Gesture for Assistance is a memorial piece inspired by the charity work of Mother Émilie Gamelin for the homeless of Montreal during the late 19th century.
The hand became our focal point after observing commuters interact with the memorial statue located inside of the Berri-UQUAM metro station. Her outstretched hand acts as a connection between the monument and the commuters, who rub or hold it as they pass through the station. The hand, in this situation, performs as a perpetual gesture of charity and support from the pious Mother, which is reciprocated by a nonverbal exchange between the public and the memorial.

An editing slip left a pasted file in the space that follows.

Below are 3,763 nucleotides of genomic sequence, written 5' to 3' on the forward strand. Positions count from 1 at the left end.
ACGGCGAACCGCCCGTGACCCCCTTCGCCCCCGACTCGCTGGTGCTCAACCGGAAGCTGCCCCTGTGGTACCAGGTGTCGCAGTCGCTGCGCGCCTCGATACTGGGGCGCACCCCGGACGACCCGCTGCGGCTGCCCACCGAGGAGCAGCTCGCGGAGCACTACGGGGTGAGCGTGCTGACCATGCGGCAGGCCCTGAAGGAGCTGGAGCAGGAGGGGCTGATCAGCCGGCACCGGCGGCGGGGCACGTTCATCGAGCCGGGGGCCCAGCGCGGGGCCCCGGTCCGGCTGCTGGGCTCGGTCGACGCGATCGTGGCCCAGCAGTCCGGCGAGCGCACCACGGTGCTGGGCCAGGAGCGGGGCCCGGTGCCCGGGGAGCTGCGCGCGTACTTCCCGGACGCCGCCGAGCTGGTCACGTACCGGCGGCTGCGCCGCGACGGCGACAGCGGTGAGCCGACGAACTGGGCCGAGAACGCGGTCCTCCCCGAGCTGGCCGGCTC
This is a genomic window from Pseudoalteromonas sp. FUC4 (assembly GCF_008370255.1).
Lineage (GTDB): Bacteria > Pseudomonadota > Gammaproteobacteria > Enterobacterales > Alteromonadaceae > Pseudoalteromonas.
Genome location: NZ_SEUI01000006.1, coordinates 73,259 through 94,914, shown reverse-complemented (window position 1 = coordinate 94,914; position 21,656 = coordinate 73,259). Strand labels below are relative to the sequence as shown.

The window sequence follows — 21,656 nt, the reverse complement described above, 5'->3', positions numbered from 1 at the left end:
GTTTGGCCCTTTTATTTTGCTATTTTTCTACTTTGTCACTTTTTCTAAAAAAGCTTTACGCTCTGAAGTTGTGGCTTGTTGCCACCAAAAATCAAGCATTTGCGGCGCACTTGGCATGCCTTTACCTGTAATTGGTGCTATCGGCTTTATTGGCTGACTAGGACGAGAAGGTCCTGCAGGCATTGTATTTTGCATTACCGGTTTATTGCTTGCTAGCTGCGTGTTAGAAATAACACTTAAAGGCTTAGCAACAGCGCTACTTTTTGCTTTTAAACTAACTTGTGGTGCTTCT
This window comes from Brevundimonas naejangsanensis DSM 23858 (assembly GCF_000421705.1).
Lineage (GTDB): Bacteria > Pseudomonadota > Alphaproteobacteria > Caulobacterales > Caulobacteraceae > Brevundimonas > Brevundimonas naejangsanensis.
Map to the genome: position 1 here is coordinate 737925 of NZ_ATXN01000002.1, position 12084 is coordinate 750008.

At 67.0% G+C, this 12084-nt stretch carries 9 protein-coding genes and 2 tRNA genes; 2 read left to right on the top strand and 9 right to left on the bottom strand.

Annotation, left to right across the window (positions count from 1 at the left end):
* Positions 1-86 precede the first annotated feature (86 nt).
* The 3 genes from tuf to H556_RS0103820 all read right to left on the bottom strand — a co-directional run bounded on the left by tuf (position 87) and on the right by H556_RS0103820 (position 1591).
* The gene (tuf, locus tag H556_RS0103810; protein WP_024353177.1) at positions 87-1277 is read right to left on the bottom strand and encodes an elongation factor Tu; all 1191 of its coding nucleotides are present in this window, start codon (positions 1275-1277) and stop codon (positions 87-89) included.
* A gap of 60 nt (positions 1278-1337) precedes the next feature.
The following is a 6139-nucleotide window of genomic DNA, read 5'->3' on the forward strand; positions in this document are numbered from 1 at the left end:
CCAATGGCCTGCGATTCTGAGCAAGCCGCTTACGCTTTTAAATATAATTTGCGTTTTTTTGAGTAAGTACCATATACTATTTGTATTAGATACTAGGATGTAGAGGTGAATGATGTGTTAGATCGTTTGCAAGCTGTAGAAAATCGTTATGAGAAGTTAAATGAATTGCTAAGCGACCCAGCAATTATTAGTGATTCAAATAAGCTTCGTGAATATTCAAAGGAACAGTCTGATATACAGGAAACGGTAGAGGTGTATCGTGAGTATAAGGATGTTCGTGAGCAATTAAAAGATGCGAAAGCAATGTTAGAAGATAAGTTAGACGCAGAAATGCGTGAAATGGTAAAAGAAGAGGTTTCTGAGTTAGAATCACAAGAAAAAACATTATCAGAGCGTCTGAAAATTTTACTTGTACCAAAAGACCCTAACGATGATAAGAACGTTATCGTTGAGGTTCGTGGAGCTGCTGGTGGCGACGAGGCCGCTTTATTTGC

Hand gestures, along with other bodily motions, are the physical embodiment of language. They perform as communicative devices, allowing humankind to convey emotions, describe objects, and jog the memory when words seem to lack precision. Gestures are not universal and can be found across different cultures indicating opposing reactions and meanings. In Gestures for Assistance, the gesture evoked is both that of the hand offering assistance and the hand asking for assistance. It is designed to mimic Gamelin's hand, while simultaneously imitating the gesture from the one needing assistance. Its purpose is to draw attention to the issue of homelessness which has been present in the city for centuries.